When you look at the coronavirus world, it is entirely shaped by the structure of the before world. All of the racial inequities that were in the before world, they are naturally being reproduced in the coronavirus world because the structure of our society was built along those tracks. You can put a new train on it; you can send everybody $1,200; you can try to put out $600 million for small businesses. But because the train is going to go to the same destinations, you’re going to have 90 percent of black and Hispanic small businesses being denied loans. You’re going to have a disproportionate number of workers in service and health-care industries being black and Hispanic people. The train is going to go to the same destination no matter how new and shiny it is, because that’s where the tracks are built to go.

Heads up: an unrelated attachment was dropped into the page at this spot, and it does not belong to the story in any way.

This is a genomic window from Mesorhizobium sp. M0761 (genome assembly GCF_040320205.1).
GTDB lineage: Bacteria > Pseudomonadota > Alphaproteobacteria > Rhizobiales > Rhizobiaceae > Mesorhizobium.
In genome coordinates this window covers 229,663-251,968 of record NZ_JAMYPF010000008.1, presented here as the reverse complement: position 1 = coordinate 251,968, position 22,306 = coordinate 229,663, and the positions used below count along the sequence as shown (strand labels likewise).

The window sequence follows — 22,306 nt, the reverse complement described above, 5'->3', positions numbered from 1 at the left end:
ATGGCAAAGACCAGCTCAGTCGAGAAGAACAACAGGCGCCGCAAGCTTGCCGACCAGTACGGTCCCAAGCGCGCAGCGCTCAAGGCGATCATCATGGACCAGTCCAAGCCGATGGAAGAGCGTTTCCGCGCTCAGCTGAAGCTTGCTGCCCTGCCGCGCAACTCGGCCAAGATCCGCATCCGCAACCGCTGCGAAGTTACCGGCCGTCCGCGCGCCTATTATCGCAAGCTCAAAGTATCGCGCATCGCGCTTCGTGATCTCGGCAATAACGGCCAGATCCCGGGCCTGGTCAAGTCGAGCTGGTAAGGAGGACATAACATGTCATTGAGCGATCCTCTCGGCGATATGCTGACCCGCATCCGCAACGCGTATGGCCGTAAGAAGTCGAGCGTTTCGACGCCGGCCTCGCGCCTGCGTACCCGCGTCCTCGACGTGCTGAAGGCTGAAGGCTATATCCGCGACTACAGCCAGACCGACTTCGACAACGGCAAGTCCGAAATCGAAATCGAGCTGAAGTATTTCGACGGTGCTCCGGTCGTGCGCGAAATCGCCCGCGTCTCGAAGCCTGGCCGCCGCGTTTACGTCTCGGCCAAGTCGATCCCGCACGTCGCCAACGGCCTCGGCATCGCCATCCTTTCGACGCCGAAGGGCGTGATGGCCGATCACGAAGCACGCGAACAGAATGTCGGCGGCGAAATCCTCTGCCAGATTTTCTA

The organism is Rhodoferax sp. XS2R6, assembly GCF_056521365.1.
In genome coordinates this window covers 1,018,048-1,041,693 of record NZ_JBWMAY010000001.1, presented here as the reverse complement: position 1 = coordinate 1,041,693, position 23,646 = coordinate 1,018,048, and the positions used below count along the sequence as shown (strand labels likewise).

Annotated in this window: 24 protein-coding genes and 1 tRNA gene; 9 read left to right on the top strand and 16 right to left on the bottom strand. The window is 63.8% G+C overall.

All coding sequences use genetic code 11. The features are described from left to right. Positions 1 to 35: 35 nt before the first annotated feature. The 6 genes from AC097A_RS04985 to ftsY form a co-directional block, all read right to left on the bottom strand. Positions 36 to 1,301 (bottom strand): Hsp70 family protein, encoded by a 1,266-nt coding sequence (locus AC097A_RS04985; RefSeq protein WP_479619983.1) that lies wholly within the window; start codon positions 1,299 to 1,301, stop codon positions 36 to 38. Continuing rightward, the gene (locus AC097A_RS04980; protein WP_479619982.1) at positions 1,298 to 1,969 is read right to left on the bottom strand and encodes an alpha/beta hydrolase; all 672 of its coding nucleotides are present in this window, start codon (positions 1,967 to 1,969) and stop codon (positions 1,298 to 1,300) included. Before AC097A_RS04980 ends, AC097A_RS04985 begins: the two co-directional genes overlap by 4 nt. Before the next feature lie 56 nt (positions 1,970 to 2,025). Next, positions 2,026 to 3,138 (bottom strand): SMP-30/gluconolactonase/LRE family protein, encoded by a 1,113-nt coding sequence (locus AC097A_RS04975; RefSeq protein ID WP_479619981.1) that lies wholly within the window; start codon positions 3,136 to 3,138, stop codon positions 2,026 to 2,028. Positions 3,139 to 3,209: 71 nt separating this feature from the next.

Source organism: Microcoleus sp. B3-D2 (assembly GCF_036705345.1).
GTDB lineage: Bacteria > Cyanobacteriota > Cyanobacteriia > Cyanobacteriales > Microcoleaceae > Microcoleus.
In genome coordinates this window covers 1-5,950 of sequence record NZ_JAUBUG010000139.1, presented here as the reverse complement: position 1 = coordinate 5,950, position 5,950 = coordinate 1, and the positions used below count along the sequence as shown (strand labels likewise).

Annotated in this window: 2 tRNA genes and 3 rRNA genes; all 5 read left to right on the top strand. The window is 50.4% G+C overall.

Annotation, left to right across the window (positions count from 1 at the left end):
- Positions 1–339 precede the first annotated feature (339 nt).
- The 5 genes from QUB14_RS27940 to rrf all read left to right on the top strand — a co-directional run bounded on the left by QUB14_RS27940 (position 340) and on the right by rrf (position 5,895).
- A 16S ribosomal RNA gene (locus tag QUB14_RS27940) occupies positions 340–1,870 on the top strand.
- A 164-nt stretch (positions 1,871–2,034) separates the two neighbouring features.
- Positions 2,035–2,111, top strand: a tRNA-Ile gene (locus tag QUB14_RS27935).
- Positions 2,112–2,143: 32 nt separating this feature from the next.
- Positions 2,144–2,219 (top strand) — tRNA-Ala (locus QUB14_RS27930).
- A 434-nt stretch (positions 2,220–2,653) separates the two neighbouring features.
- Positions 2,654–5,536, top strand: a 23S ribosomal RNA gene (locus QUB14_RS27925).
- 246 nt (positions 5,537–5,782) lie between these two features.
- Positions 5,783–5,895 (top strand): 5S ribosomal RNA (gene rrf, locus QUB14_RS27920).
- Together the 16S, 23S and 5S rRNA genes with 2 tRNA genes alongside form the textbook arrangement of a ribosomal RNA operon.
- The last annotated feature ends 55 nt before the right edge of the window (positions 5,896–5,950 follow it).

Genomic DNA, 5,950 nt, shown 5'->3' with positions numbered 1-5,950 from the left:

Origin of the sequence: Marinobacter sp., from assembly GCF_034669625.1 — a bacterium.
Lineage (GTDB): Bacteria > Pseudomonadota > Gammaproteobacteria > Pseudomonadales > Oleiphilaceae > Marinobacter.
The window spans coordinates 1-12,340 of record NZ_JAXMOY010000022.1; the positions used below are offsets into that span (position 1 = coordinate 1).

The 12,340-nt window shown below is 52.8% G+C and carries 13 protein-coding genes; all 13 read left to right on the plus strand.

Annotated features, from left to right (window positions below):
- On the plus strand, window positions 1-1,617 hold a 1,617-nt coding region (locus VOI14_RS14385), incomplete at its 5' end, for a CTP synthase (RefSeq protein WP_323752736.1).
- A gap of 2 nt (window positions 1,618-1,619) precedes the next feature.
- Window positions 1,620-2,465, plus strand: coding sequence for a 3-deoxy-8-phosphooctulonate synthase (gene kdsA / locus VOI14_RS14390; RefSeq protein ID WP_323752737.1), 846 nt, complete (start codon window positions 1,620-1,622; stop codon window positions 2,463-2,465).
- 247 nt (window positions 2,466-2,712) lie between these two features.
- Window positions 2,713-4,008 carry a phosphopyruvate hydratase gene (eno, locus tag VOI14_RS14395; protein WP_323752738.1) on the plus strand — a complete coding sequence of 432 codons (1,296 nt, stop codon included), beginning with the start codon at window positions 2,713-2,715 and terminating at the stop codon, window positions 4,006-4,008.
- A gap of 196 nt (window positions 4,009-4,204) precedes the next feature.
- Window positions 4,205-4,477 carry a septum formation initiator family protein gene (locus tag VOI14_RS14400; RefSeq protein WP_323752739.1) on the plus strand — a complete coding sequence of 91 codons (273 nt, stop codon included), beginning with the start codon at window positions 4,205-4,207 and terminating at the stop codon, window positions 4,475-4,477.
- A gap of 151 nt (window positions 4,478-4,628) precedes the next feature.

Food for Thought Category: Wider Perspective
Referenced in a White House press briefing as the “Chris Murray Model,” The Institute for Health Metrics and Evaluation (IHME) ‘s COVID-19 project demand for hospital services
Nextstrain is an open-source project to harness the scientific and public health potential of pathogen genome data. They are incorporating nCoV genomes as soon as they
Across the corners of the internet, you may find speculation about how the coronavirus will lead to an apocalyptic breakdown of civilization. On the opposite end, you will hear assurances that everything’s pretty much going to be fine except for, perhaps, an economic downturn and disruption to our normal routines. While it’s important to be aware of the range of possibilities, it’s also important to recognize that we are still very far from major civilizational collapse, but not immune to more specific crises
This is not to be sanguine about the risks. One thing that ordinary citizens, policymakers and business leaders need to remember is the fragility of our tightly-coupled social systems and supply chains. In the coming months, this systemic fragility will be increasingly visible, and will come to define the scope for societal decision-making in an even bigger way than the virus itself…